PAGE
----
Feminist: a person who believes in the social, political, and economic equality of the sexes. ― Chimamanda Ngozi Adichie,
I was a child when I first heard the word feminist. I was probably 10 then. I don’t recall exactly how the word became a part of my vocabulary. I may have read it in a book or heard it on television. But it did become a part of my identity at a very young age. I was a feminist, at least in my head that was how I saw myself, even if no one around me had the faintest idea that I had this notion. After all, who would expect a 10 years old girl born and raised in a conservative Christian African community to have such a western notion as feminism?
My understanding of feminism at the time was very basic. I may have asked an older person what it meant and they may have summed it up as the general idea of women being equal to men. I liked that very much. There must have been something in me, a sort of rebellion that made me want to challenge the norm. Children are quick to pick up on such things as “where a woman’s place is in a society”. In mine, it clearly wasn’t a good place. Even young boys were quick to tell you what you could and couldn’t do because you’re girl. It’s no surprise that my favorite sport as a child was wrestling with boys.
As a child I loved feminism because it finally made sense why I think it was unfair when people say, it’s the mother’s fault when a child misbehaves, why I think it made no sense that a man could have multiple wives, but a woman could not have multiple husbands and why I think men should not beat their wives or blame them for not having male children. I was not supposed to think like this because I was only a child. Where did I come up with such thoughts?!
But I was always a well-behaved child, I hated strokes and in Nigeria, every adult pretty much has the liberty to beat you up. It was called discipline. For fear of getting beaten, I never voiced any of my ideas. But in my mind, I was heavily rebelling every time I had to do the chores because I am girl, every time boys refuse to let me play soccer with them, and every time someone tells me to shut up when I knew I was right. Feminism allowed me to do this. I would have considered myself extremely abnormal if I had no framework in which to situate my behavior, because it was out of the norm for a woman to think she is equal to a man. At least where I grew up it was. But on reflection, maybe women did want to be treated equal to men, but they could not rebel openly for fear of punishment, so they rebelled in their minds.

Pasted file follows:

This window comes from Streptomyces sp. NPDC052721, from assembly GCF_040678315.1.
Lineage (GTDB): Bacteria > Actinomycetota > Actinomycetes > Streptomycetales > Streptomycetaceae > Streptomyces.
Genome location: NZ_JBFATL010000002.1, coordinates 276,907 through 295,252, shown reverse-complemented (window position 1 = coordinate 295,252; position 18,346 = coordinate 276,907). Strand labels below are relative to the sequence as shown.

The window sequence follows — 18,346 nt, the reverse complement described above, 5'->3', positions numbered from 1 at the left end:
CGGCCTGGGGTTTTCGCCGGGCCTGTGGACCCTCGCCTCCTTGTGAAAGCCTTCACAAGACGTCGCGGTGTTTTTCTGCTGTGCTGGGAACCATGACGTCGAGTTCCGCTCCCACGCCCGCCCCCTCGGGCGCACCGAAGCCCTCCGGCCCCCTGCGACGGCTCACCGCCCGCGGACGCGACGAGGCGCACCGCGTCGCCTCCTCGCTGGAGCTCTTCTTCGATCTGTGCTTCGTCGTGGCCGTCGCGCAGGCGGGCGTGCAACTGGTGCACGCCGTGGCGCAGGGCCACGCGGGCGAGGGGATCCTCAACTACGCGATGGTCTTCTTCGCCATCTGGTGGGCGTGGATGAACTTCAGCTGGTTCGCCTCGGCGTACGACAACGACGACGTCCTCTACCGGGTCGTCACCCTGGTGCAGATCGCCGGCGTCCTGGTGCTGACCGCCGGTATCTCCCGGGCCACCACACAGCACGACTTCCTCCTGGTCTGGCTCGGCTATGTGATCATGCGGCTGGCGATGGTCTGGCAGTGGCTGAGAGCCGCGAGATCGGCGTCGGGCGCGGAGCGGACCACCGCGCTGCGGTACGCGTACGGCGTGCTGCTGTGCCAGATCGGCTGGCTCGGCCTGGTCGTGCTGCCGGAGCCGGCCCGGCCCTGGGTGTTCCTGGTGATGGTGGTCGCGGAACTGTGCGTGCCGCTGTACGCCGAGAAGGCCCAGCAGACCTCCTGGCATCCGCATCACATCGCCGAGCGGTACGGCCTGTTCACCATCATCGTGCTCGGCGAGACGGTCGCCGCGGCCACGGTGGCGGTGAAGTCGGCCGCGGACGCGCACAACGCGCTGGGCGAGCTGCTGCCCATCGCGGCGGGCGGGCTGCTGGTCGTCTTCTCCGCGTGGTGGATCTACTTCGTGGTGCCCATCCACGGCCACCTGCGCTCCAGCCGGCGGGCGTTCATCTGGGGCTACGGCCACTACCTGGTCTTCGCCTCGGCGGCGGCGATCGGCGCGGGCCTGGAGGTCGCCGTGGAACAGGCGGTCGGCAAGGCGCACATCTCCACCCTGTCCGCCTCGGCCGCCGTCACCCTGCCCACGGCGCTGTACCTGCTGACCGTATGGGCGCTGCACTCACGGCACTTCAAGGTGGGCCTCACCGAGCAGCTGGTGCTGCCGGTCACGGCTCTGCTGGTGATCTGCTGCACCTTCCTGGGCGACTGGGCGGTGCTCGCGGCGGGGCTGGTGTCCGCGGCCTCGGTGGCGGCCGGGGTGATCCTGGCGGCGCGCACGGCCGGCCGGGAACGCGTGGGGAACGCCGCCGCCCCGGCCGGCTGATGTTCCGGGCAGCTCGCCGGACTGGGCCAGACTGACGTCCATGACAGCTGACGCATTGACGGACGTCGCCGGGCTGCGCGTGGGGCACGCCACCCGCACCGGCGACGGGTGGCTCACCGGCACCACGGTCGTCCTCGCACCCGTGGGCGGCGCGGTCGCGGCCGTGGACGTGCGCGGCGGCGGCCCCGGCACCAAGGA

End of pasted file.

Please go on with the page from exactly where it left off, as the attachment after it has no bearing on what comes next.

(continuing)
I have long outgrown my initial idea
of what feminism meant. I realize it’s more layered. I rather love Adichie’s definition. I used to think I was fully a feminist, until recently. I began learning about all these different theories and ideas about feminism and they all seem so complicated; western feminism, non western feminism, first wave feminism, second wave feminism, third wave feminism, Gaga feminism and so on. Why so many theories? Why so complicated? I thought the basic idea was to have equality between men and women.
I took a graduate course in which I learned about the painter Georgia O’Keeffe. Some believe she was a feminist, others believe she was not, the woman herself said she was painting flowers, others said it was a vagina. I was hoping by the end of the semester, I would have a better understanding of feminism, but the entire class could not seem to reach a unanimous agreement about feminism either.
Beyoncé and Bell Hooks both claim to be feminists, yet their ideas of feminism are so divergent. So, I came to the conclusion that feminism is whatever you make of it, you can brand your own feminism to mean what you want it to. Like O’Keeffe’s paintings, your feminism could be a flower, a vagina, or both. The definition is up to you. Feminism does not have to conform with some complicated standard. Feminism should be accessible to everyone because at the core of it is the fight for equality, and that’s what we all need!
Men can be feminists too, why not? I believe the exclusion is exactly what complicates feminism and makes it seem as if the agenda is to usurp men rather than the fight for equality. Feminism should not be a western thing or a women’s thing, or a white people thing. It should belong to everyone, young, old, black, white, male, female.
If my brand of feminism does not work for you, coin yours. Also, I don’t want to be called a feminist because I don’t like social labels. But on some days, I am a feminist and on other days I am not. That’s my complicated relationship with feminism.